China’s troubled Shanshui Cement posts huge losses
China Shanshui Cement Group, whose subsidiaries are suing Jinan city’s mayor in the yearlong fight for control between its previous and existing boards, posted a net loss of 6.7 billion yuan (HK$8 billion) for last year.
Much of the loss was on account of a write-down on goodwill value – booked in previous years on assets it paid more than their net value to acquire – to 14 million yuan from 2.35 billion yuan in 2014.
This was “due to forecasted less satisfactory [profitability] ... in the foreseeable future and overpayment in the acquisitions of certain cement plants in the past”, the Jinan, Shandong province-based firm said in a filing to Hong Kong’s stock exchange.
Shanshui is China’s seventh-largest cement maker. The nation’s cement demand fell 5 per cent last year due to a marked slowdown in construction. Its external auditor KPMG would not give an opinion on the fairness of its financial statements, saying the current directors could not ensure that accounting records have been properly maintained, since there was no handover by the former board of directors who were all ousted early December.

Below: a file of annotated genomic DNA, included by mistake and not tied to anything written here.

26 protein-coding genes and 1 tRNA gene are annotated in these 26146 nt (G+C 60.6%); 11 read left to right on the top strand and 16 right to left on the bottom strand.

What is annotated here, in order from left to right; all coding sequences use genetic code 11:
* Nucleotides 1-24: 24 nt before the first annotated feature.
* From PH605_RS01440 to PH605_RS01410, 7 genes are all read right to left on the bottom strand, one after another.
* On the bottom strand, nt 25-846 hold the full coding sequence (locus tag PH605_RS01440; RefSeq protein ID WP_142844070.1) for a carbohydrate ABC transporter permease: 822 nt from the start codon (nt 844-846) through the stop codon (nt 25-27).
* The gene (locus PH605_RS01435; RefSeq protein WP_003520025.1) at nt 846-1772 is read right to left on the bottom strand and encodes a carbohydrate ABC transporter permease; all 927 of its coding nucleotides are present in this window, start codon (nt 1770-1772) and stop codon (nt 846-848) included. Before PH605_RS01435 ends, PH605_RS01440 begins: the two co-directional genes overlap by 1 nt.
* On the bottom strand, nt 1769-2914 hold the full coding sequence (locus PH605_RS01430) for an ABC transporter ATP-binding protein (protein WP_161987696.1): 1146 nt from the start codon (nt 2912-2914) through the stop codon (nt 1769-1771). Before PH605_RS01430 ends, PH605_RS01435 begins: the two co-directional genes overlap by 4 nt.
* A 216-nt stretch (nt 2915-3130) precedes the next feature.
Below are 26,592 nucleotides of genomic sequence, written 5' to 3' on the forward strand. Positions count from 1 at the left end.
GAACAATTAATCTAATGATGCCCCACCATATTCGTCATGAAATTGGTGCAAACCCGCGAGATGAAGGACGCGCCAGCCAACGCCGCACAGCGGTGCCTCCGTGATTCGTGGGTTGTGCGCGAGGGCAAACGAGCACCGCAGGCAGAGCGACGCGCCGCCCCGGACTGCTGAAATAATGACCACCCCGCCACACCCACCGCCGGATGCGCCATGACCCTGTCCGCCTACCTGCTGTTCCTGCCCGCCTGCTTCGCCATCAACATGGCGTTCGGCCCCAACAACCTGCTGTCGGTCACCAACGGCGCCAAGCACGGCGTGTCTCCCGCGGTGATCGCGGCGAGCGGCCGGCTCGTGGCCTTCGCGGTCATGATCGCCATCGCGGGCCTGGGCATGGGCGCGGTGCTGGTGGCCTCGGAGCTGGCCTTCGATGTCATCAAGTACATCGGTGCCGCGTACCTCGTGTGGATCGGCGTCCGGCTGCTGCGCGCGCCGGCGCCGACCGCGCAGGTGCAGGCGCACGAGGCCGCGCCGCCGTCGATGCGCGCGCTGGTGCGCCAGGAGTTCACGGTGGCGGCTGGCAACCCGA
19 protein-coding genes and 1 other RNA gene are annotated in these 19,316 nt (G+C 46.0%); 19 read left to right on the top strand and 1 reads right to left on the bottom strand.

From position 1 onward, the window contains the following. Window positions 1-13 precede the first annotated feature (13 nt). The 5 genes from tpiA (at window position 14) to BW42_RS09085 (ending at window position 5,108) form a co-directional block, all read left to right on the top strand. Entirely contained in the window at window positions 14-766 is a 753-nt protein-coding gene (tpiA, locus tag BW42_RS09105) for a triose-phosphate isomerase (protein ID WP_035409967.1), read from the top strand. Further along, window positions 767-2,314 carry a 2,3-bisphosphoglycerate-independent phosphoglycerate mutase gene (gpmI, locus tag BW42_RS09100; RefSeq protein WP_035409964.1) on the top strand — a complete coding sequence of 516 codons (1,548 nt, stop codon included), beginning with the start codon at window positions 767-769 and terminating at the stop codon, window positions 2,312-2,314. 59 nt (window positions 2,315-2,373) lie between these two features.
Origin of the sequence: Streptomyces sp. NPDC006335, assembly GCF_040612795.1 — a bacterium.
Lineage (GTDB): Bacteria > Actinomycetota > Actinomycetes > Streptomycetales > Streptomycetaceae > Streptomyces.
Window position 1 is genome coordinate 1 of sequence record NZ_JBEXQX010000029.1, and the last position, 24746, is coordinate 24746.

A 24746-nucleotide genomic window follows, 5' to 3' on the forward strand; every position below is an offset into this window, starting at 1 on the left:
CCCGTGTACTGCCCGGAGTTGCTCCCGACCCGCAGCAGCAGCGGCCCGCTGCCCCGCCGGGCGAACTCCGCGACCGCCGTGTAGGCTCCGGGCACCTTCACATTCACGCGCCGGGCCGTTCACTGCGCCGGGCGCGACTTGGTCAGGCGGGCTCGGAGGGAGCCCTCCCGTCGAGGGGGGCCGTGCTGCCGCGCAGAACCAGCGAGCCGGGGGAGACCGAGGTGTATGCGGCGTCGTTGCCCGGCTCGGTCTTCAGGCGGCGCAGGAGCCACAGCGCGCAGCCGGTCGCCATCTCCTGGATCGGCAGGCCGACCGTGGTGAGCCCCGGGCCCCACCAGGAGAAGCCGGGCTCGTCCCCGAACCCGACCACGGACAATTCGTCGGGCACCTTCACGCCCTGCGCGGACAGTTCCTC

The firm’s bottom line was also hit by an 86 per cent jump in administrative expenses to 2.32 billion yuan, partly due to surging legal costs as it is a defendant or plaintiff in various Hong Kong High Court law suits involving its major shareholders, its former management staff and its parent’s minority shareholders.
The legal bills could rise this year as it has commenced legal action against Jinan mayor Yang Luyu and deputy mayor Su Shuwei in Hong Kong, alleging them of alleged conspiracy with ousted China Shanshui directors to conceal its Shandong subsidiary’s company seals and litigation records and obstructing the new board’s attempt to gain access to its Jinan plant.
Revenue dropped 28.4 per cent to 11.17 billion yuan, on the back of lower cement demand and prices as a result of a slowdown in real estate investment.
Gross profit margin halved to 11 per cent from 21.5 per cent in 2014.
Finance costs surged 40 per cent to 1.6 billion yuan as it had to obtain more costly debt financing to retire some of its debt.
Total debt net of cash and bank deposits amounted to 386 per cent of shareholders’ equity at the end of last year, up from 140 per cent a year earlier.
Its shares have been suspended for almost a year due to a protracted fight between the original top management and that of new controlling shareholder and Henan province-based former rival Tianrui Group.